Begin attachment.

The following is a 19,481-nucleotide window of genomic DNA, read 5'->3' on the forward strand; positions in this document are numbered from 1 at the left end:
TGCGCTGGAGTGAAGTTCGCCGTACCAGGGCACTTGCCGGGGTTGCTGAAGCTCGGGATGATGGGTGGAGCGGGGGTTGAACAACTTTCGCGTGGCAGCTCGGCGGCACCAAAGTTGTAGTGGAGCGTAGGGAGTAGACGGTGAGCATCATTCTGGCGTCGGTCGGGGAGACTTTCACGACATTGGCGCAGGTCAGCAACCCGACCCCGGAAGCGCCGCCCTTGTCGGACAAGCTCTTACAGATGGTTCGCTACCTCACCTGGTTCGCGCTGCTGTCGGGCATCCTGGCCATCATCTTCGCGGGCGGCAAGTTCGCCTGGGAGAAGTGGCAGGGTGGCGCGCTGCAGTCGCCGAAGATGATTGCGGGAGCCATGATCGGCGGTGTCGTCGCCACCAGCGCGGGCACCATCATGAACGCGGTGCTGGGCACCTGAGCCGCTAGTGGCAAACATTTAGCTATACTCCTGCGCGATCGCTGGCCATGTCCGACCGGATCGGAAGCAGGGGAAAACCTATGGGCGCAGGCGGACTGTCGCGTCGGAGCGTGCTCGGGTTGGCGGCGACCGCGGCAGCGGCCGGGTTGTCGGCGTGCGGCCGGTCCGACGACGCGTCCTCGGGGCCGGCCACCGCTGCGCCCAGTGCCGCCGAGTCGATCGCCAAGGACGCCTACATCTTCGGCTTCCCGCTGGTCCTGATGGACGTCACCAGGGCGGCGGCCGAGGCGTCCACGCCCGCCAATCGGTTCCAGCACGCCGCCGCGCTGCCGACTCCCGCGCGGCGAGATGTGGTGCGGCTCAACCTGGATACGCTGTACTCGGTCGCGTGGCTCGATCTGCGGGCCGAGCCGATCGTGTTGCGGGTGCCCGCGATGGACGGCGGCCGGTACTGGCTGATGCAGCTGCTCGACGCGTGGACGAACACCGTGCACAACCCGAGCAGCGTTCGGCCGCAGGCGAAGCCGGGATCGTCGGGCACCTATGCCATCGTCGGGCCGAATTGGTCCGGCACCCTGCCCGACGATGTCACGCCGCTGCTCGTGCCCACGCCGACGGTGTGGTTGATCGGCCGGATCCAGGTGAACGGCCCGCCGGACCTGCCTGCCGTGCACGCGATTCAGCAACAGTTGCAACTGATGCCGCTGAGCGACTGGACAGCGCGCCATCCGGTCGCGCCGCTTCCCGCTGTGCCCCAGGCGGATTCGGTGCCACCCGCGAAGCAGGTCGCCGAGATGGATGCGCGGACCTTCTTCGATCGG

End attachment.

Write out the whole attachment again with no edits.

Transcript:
The following is a 19,481-nucleotide window of genomic DNA, read 5'->3' on the forward strand; positions in this document are numbered from 1 at the left end:
TGCGCTGGAGTGAAGTTCGCCGTACCAGGGCACTTGCCGGGGTTGCTGAAGCTCGGGATGATGGGTGGAGCGGGGGTTGAACAACTTTCGCGTGGCAGCTCGGCGGCACCAAAGTTGTAGTGGAGCGTAGGGAGTAGACGGTGAGCATCATTCTGGCGTCGGTCGGGGAGACTTTCACGACATTGGCGCAGGTCAGCAACCCGACCCCGGAAGCGCCGCCCTTGTCGGACAAGCTCTTACAGATGGTTCGCTACCTCACCTGGTTCGCGCTGCTGTCGGGCATCCTGGCCATCATCTTCGCGGGCGGCAAGTTCGCCTGGGAGAAGTGGCAGGGTGGCGCGCTGCAGTCGCCGAAGATGATTGCGGGAGCCATGATCGGCGGTGTCGTCGCCACCAGCGCGGGCACCATCATGAACGCGGTGCTGGGCACCTGAGCCGCTAGTGGCAAACATTTAGCTATACTCCTGCGCGATCGCTGGCCATGTCCGACCGGATCGGAAGCAGGGGAAAACCTATGGGCGCAGGCGGACTGTCGCGTCGGAGCGTGCTCGGGTTGGCGGCGACCGCGGCAGCGGCCGGGTTGTCGGCGTGCGGCCGGTCCGACGACGCGTCCTCGGGGCCGGCCACCGCTGCGCCCAGTGCCGCCGAGTCGATCGCCAAGGACGCCTACATCTTCGGCTTCCCGCTGGTCCTGATGGACGTCACCAGGGCGGCGGCCGAGGCGTCCACGCCCGCCAATCGGTTCCAGCACGCCGCCGCGCTGCCGACTCCCGCGCGGCGAGATGTGGTGCGGCTCAACCTGGATACGCTGTACTCGGTCGCGTGGCTCGATCTGCGGGCCGAGCCGATCGTGTTGCGGGTGCCCGCGATGGACGGCGGCCGGTACTGGCTGATGCAGCTGCTCGACGCGTGGACGAACACCGTGCACAACCCGAGCAGCGTTCGGCCGCAGGCGAAGCCGGGATCGTCGGGCACCTATGCCATCGTCGGGCCGAATTGGTCCGGCACCCTGCCCGACGATGTCACGCCGCTGCTCGTGCCCACGCCGACGGTGTGGTTGATCGGCCGGATCCAGGTGAACGGCCCGCCGGACCTGCCTGCCGTGCACGCGATTCAGCAACAGTTGCAACTGATGCCGCTGAGCGACTGGACAGCGCGCCATCCGGTCGCGCCGCTTCCCGCTGTGCCCCAGGCGGATTCGGTGCCACCCGCGAAGCAGGTCGCCGAGATGGATGCGCGGACCTTCTTCGATCGG